The Antifa movement and “white nationalists” (actually white supremacists, a.k.a. the “alt right”) have something in common in that they both distrust the political system and organized organizations; they both see society as rigged against them, and they attempt to take up a position outside of society. In this fantasy of innocence, they are the good people standing outside and observing the bad, fallen society. Obviously, the situation is explosive because if you take white supremacists who already feel under siege by globalism, feminism, multiculturalism, technological change, science, public education, etc., it doesn’t take much pressure from antifascists to push them over the edge, and we end up with street-level civil war with the police and politicians trying to control the chaos (or being complicit).

The key point, though, is that the Antifa movement is actually doing the white supremacists a favor by giving them a concrete enemy. Antifa serves as an irritant in the environment of the white supremacist movement, thus allowing this social system to continue its autopoiesis. It might be better to simply ignore the white nationalists as you would an insane person shouting about the End Times. When you do things like spontaneously tearing down Confederate statues rather going through the political or legal process of having them removed, you just give the white supremacists something else to fight against. They have a new communication to respond to, and the white nationalists’ system-autopoiesis continues. All of this implies that the alt right and Antifa are co-evolving protest movements.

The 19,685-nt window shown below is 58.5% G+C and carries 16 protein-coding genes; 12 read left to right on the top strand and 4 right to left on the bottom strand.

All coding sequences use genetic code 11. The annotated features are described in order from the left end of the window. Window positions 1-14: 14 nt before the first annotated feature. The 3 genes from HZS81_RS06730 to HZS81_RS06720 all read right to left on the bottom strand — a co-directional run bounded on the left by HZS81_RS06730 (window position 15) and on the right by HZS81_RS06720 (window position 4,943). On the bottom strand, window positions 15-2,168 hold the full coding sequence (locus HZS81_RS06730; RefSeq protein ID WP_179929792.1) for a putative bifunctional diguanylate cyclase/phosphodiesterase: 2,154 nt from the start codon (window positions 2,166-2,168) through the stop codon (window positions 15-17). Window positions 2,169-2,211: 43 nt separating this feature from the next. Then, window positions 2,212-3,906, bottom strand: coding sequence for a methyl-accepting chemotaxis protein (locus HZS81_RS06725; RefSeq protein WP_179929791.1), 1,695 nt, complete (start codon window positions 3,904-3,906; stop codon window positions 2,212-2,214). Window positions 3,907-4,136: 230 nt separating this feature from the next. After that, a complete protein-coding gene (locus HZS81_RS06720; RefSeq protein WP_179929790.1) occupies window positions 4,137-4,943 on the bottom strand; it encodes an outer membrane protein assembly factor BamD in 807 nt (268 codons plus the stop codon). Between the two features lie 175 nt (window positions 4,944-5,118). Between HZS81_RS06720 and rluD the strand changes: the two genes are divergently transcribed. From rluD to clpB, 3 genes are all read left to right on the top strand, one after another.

From another perspective, if we look at white supremacy, capitalism, and whatever Antifa opposes as addictions, we can argue that confrontational tactics will never work. As Costanza et al. (“Overcoming societal addictions: What can we learn from individual therapies?” 2017) show, taking a moral approach and shaming someone into changing their self-destructive behavior typically has the opposite effect–the addict resists, denies, and digs in.

Update: In response to a friend’s comment,

I’m not saying that Antifa is right or wrong in not trusting the political system, but simply observing that they don’t. It’s not a moral issue. And I agree that politics, as it works in the US anyway, has come to serve the economic interests of an elite; it is tightly structurally coupled to the economic system (which prioritizes economic growth and stockholder returns over workers), and it’s also tightly coupled to the mass media.

The problem might be that Antifa takes a moral stance when morality, in the sense of universal values, no longer means much. Rather than working through the law or politics, they make moral gestures, a tactic of limited efficacy in contemporary, functionally differentiated society.

And doing things like randomly pulling down statues just makes the far right even more paranoid than they already are. It’s just counterproductive. This is a case of taking a moral stance, or making a moral gesture, without any tangible benefit, just like breaking Starbucks windows.


  1. Anti-fascist struggle is not limited to anarchist actions, and the idea that antifa could ever be more violent or the fact that even now, antifascist demonstrating is being looked upon as much more “violent” than even the Nazi or white supremacism is ridiculous. Antifa are shoved under the heal of the boot to at least push back against that force that threatens us all, and then yelled at for being there to stop the toe from stomping the rest of us. The idea that anarchists and antifascists are violent is interesting, obviously in comparison, I don’t think many of their actions are entirely unwarranted; of course, it is far better to solve issues within the system within the system, and reform is revolution. but at this point, with so much of this so far beyond the system and its protection (or whatever else) there is a real need for some sort of push back against that militant force that threatens our freedoms.


  2. “Anti-fascist struggle is not limited to anarchist actions”
    When I characterize Antifa as anarchic I mean that in terms of the structure of the social movement. There are no leaders or authorities in the movement; it’s a protest movement rather than an organization–a different kind of social system.